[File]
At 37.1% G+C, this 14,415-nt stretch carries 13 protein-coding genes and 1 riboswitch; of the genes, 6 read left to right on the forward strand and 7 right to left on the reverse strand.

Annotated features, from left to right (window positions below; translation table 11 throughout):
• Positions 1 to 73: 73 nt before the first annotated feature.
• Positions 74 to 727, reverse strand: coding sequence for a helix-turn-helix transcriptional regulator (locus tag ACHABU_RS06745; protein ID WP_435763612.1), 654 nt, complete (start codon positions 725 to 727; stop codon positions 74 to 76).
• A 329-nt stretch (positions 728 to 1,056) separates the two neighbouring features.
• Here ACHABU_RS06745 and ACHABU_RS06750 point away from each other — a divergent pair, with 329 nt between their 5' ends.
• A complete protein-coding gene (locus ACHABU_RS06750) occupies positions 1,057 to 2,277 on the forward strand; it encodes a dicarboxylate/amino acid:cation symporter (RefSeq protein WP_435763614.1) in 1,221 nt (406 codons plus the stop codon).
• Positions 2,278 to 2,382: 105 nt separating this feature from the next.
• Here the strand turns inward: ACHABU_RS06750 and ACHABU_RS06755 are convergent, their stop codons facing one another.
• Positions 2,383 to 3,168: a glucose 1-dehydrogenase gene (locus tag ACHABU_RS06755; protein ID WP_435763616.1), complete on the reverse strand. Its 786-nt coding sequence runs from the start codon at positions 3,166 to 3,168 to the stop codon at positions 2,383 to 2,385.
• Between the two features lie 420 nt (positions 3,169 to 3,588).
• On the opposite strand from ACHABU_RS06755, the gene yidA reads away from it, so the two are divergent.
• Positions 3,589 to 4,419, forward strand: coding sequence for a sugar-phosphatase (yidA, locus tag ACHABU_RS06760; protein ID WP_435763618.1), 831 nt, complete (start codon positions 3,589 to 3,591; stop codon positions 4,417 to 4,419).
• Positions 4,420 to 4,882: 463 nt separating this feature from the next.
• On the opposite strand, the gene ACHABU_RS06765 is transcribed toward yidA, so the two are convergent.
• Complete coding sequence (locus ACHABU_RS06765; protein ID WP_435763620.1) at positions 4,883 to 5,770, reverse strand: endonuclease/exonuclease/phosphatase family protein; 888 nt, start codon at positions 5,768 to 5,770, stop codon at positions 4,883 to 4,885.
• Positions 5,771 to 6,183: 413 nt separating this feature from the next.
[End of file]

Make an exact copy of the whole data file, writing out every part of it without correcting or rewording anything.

At 37.1% G+C, this 14,415-nt stretch carries 13 protein-coding genes and 1 riboswitch; of the genes, 6 read left to right on the forward strand and 7 right to left on the reverse strand.

Annotated features, from left to right (window positions below; translation table 11 throughout):
• Positions 1 to 73: 73 nt before the first annotated feature.
• Positions 74 to 727, reverse strand: coding sequence for a helix-turn-helix transcriptional regulator (locus tag ACHABU_RS06745; protein ID WP_435763612.1), 654 nt, complete (start codon positions 725 to 727; stop codon positions 74 to 76).
• A 329-nt stretch (positions 728 to 1,056) separates the two neighbouring features.
• Here ACHABU_RS06745 and ACHABU_RS06750 point away from each other — a divergent pair, with 329 nt between their 5' ends.
• A complete protein-coding gene (locus ACHABU_RS06750) occupies positions 1,057 to 2,277 on the forward strand; it encodes a dicarboxylate/amino acid:cation symporter (RefSeq protein WP_435763614.1) in 1,221 nt (406 codons plus the stop codon).
• Positions 2,278 to 2,382: 105 nt separating this feature from the next.
• Here the strand turns inward: ACHABU_RS06750 and ACHABU_RS06755 are convergent, their stop codons facing one another.
• Positions 2,383 to 3,168: a glucose 1-dehydrogenase gene (locus tag ACHABU_RS06755; protein ID WP_435763616.1), complete on the reverse strand. Its 786-nt coding sequence runs from the start codon at positions 3,166 to 3,168 to the stop codon at positions 2,383 to 2,385.
• Between the two features lie 420 nt (positions 3,169 to 3,588).
• On the opposite strand from ACHABU_RS06755, the gene yidA reads away from it, so the two are divergent.
• Positions 3,589 to 4,419, forward strand: coding sequence for a sugar-phosphatase (yidA, locus tag ACHABU_RS06760; protein ID WP_435763618.1), 831 nt, complete (start codon positions 3,589 to 3,591; stop codon positions 4,417 to 4,419).
• Positions 4,420 to 4,882: 463 nt separating this feature from the next.
• On the opposite strand, the gene ACHABU_RS06765 is transcribed toward yidA, so the two are convergent.
• Complete coding sequence (locus ACHABU_RS06765; protein ID WP_435763620.1) at positions 4,883 to 5,770, reverse strand: endonuclease/exonuclease/phosphatase family protein; 888 nt, start codon at positions 5,768 to 5,770, stop codon at positions 4,883 to 4,885.
• Positions 5,771 to 6,183: 413 nt separating this feature from the next.